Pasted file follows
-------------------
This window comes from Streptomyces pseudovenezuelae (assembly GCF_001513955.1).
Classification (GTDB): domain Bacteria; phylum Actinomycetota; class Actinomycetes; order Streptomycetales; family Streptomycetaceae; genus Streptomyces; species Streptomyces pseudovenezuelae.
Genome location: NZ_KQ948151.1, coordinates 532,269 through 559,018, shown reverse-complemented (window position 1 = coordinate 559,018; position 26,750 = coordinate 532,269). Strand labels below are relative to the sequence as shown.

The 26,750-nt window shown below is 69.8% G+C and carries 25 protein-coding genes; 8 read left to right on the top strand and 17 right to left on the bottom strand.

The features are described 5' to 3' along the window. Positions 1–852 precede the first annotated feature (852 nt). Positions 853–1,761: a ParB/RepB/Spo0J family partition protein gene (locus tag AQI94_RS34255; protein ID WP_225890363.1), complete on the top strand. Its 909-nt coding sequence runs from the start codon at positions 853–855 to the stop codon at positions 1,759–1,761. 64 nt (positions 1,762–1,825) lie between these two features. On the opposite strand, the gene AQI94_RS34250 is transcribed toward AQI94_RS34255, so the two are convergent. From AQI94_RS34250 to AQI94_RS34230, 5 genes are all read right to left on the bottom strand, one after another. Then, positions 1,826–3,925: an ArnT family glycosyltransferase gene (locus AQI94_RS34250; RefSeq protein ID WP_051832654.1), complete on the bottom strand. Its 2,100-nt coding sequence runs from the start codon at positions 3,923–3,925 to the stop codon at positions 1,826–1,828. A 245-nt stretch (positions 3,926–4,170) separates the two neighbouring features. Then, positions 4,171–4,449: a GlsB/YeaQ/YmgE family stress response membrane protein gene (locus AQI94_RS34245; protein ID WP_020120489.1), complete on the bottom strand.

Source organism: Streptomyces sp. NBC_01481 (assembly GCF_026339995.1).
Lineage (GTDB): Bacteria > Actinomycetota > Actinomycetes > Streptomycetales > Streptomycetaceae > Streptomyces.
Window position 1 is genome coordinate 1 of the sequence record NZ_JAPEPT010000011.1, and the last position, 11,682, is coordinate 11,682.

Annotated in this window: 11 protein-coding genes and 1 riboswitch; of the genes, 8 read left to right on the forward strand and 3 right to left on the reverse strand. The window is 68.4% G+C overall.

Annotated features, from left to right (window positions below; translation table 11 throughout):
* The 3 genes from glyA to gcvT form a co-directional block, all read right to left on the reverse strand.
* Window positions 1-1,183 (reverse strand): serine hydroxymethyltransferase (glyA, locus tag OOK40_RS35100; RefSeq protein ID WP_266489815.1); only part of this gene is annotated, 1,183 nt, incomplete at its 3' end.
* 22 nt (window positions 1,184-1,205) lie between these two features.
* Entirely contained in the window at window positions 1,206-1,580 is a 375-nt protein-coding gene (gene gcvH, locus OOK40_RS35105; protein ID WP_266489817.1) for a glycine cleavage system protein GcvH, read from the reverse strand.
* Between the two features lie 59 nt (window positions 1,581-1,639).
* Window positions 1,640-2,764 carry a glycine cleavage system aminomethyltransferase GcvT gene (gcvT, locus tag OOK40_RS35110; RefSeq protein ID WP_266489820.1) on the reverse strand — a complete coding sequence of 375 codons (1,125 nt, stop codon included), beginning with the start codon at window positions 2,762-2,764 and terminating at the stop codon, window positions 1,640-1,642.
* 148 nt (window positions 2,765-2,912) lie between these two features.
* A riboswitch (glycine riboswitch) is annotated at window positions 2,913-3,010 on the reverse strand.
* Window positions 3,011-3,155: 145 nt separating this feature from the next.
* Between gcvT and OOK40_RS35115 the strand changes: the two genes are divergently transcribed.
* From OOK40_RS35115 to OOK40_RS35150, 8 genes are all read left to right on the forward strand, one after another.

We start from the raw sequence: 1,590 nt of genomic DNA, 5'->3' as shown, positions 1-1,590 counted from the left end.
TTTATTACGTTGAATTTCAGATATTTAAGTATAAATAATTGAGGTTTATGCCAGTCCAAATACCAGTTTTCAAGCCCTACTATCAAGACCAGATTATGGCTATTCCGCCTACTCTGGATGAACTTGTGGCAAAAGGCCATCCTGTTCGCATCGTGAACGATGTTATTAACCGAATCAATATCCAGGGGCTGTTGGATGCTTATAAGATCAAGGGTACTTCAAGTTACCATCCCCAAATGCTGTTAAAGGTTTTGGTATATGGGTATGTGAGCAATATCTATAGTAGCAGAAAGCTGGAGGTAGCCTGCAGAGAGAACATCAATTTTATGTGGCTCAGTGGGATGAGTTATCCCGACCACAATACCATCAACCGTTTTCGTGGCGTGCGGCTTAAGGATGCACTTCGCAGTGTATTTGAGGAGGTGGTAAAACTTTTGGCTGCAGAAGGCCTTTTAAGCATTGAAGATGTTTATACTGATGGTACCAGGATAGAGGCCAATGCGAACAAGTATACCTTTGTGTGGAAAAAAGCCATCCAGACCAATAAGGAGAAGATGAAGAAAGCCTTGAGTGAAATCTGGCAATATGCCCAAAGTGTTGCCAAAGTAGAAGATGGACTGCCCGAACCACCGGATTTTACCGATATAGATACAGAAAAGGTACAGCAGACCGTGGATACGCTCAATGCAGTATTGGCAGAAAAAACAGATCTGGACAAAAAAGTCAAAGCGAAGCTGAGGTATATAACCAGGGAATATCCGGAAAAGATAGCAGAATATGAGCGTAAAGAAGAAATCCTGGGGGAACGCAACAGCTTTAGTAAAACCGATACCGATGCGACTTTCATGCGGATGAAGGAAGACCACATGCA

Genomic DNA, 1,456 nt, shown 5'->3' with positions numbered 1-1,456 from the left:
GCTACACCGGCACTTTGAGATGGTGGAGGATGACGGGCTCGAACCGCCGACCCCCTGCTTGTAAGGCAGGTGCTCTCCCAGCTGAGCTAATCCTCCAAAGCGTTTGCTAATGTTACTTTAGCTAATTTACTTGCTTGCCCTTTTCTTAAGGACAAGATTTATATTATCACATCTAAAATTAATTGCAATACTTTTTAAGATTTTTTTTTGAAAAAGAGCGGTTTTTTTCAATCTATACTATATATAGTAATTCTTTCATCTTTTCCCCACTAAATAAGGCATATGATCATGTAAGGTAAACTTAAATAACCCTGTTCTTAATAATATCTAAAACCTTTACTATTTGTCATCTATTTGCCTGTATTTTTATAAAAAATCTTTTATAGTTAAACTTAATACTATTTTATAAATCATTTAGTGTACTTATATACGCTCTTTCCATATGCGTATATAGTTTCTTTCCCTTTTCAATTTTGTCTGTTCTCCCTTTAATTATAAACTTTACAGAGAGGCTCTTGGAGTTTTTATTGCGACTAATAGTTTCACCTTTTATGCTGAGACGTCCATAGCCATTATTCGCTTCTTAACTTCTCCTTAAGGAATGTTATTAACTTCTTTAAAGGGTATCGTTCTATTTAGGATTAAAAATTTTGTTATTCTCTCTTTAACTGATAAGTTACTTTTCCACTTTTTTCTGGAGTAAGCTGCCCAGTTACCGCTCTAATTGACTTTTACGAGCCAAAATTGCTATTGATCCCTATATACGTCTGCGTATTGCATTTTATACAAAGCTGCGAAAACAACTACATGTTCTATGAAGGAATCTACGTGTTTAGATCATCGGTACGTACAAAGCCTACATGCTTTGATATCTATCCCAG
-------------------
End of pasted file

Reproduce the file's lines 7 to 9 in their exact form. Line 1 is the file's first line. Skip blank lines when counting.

Lineage (GTDB): Bacteria > Actinomycetota > Actinomycetes > Streptomycetales > Streptomycetaceae > Streptomyces.
Window position 1 is genome coordinate 1 of the sequence record NZ_JAPEPT010000011.1, and the last position, 11,682, is coordinate 11,682.

Annotated in this window: 11 protein-coding genes and 1 riboswitch; of the genes, 8 read left to right on the forward strand and 3 right to left on the reverse strand. The window is 68.4% G+C overall.